When these 2 are crossed I should become +-25% Splash (with all the Silver and Columbian restrictors it should be as good as "white") with keeping the (intense) blackhead !

Is my reasoning correct ?

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#103529 - 04/26/12 03:48 AM Re: Wingtriangle or not on eb-hens ! [Re: SilverSilkie]
Henk69 Online   content
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I got the blackhead effect with heterozygous blues. I don't think that splash would improve the contrast.

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#103530 - 04/26/12 04:33 AM Re: Wingtriangle or not on eb-hens ! [Re: Henk69]
SilverSilkie Online   content
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Originally Posted By: Henk69
I mean for instance the moorkop owlbeard. It shows that the blue is much darker on the melanized head than on the tail.


I could find a little webpage on this subject (it's in Dutch)
click
Here is mentioned blue undercolor and crossings with white black-crested Polands.

What is the genetic-code for these white black-crested Polands ?


Edited by Henk69 (04/26/12 07:35 AM)

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#103531 - 04/26/12 05:46 AM Re: Wingtriangle or not on eb-hens ! [Re: SilverSilkie]
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http://www.polishbreedersclub.com/apps/photos/photo?photoid=118503470

A strange explanation about crossing a Black white-crested Poland Rooster to 2 white black-crested unknown breed hens.

The F1 offspring are Blue (so the hens should be Splash) but they also produced Black offspring !!!

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#103532 - 04/26/12 07:37 AM Re: Wingtriangle or not on eb-hens ! [Re: SilverSilkie]
Henk69 Online   content
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Originally Posted By: SilverSilkie
http://www.polishbreedersclub.com/apps/photos/photo?photoid=118503470

A strange explanation about crossing a Black white-crested Poland Rooster to 2 white black-crested unknown breed hens.

The F1 offspring are Blue (so the hens should be Splash) but they also produced Black offspring !!!


They must be heterozygous blue.

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#103533 - 04/26/12 08:36 AM Re: Wingtriangle or not on eb-hens ! [Re: Henk69]
SilverSilkie Online   content
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So you say the white black-crested are Bl/Bl (Splashes) along with there other (hidden) color-genes ?

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#103534 - 04/26/12 09:28 AM Re: Wingtriangle or not on eb-hens ! [Re: SilverSilkie]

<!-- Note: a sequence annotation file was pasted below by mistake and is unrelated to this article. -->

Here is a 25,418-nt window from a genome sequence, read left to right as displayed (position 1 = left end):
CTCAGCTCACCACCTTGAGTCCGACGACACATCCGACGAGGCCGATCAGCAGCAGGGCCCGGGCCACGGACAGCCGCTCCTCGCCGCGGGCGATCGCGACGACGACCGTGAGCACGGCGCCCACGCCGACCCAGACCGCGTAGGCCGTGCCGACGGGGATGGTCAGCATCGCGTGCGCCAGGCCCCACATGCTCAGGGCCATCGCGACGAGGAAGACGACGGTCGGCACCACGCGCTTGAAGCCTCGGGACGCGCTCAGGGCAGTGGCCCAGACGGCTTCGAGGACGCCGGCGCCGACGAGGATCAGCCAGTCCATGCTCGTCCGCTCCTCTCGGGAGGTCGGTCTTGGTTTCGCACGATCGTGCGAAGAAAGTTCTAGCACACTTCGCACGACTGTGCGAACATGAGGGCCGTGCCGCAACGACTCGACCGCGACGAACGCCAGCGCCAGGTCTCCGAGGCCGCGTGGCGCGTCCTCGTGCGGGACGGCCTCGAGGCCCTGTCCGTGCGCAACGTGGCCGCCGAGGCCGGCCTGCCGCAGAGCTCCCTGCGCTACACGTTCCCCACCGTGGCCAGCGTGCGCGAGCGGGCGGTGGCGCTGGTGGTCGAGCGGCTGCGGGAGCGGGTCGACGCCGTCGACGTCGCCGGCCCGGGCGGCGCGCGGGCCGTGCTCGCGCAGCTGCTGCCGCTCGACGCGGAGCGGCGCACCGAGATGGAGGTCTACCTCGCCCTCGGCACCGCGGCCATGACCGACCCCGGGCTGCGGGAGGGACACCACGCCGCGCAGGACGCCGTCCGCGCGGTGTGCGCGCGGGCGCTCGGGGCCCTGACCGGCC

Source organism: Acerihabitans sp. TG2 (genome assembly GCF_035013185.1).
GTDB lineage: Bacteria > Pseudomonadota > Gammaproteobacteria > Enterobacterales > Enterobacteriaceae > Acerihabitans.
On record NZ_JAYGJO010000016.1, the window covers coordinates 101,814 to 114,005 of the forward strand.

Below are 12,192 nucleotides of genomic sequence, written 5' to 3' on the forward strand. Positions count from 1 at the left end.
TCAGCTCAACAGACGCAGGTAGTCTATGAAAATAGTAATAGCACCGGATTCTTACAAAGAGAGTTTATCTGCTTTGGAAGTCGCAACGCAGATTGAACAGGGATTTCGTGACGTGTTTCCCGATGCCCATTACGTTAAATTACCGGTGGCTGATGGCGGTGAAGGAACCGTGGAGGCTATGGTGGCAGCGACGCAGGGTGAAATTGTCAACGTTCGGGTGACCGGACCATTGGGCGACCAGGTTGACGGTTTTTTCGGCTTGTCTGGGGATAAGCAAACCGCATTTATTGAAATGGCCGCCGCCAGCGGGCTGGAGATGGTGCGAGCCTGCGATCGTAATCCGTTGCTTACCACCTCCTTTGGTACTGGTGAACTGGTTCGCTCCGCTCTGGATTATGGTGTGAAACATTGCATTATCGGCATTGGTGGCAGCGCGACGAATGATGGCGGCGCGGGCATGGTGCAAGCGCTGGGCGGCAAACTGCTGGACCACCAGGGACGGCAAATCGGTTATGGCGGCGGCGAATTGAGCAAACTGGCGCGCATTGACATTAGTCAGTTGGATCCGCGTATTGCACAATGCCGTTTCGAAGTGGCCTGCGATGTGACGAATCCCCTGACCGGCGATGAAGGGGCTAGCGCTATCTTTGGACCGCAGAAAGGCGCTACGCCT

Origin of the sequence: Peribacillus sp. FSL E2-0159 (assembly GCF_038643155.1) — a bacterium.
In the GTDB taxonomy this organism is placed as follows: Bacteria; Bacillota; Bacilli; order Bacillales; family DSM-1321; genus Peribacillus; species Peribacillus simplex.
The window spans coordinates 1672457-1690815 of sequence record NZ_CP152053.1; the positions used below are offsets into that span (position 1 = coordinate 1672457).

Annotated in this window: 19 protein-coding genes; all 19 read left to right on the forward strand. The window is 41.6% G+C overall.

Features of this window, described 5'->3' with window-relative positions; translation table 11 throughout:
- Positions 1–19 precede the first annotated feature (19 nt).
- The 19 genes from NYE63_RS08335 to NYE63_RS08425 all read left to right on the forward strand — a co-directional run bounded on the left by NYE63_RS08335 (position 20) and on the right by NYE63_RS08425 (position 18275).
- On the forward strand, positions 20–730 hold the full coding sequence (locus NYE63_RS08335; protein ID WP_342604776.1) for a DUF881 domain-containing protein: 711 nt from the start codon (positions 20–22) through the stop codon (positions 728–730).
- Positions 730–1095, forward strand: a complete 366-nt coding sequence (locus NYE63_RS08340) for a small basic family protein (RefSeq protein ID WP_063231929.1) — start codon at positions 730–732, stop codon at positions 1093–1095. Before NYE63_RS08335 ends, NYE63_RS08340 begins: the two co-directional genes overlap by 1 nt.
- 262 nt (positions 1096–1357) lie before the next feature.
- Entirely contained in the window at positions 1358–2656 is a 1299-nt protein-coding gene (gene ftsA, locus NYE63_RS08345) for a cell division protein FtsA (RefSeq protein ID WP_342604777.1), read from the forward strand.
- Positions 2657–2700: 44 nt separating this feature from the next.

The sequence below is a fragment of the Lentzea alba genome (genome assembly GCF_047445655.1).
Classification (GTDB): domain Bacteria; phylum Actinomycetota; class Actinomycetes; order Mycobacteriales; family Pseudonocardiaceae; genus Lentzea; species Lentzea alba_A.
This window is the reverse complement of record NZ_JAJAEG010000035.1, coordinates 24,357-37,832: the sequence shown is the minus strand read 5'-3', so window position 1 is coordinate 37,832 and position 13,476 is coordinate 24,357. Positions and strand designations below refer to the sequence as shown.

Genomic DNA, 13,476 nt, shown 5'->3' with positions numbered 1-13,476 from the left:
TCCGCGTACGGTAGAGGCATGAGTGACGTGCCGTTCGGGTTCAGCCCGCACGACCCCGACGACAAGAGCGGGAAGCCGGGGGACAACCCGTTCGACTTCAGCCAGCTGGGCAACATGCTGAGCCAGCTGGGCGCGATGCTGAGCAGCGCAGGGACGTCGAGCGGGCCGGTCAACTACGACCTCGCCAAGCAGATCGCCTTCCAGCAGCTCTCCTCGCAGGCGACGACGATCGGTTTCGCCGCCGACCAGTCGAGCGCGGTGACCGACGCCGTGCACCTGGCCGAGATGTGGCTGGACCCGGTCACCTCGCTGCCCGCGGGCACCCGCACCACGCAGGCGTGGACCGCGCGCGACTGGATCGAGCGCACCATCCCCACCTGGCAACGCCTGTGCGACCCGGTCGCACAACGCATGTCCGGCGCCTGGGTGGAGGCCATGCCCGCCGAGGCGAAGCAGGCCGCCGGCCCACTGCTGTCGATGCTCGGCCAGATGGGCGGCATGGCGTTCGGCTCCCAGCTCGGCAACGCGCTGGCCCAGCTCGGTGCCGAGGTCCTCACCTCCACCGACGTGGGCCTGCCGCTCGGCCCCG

SilverSilkie Online   content
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For the interested.

FROM BRIAN READER :
"The black crested whites were made from lakenvelder and other columbian birds over polish. It seems that the Black cresteds then are most likely columbians with eumelanin intensifiers, perhaps charcoal or ebony. They are not clean because there is much heterozygosity and yousee ER, eb, Co, char, S ans s+ at least segregating in these birds. They may have Pg and Ml, owing to their polish heritage, because even if they were made with white polish, the whole group of polish seem to be segregating for most of the traits seen in polish. Dominant white only shows black as spots or ticks and recessive white covers the black altogether in most cases".

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#103536 - 04/26/12 12:43 PM Re: Wingtriangle or not on eb-hens ! [Re: SilverSilkie]
Henk69 Online   content
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Originally Posted By: SilverSilkie
So you say the white black-crested are Bl/Bl (Splashes) along with there other (hidden) color-genes ?


No

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#103537 - 04/26/12 01:16 PM Re: Wingtriangle or not on eb-hens ! [Re: Henk69]
SilverSilkie Online   content
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Originally Posted By: Henk69
Originally Posted By: SilverSilkie
So you say the white black-crested are Bl/Bl (Splashes) along with there other (hidden) color-genes ?


No


Ok

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#103539 - 04/26/12 07:04 PM Re: Wingtriangle or not on eb-hens ! [Re: SilverSilkie]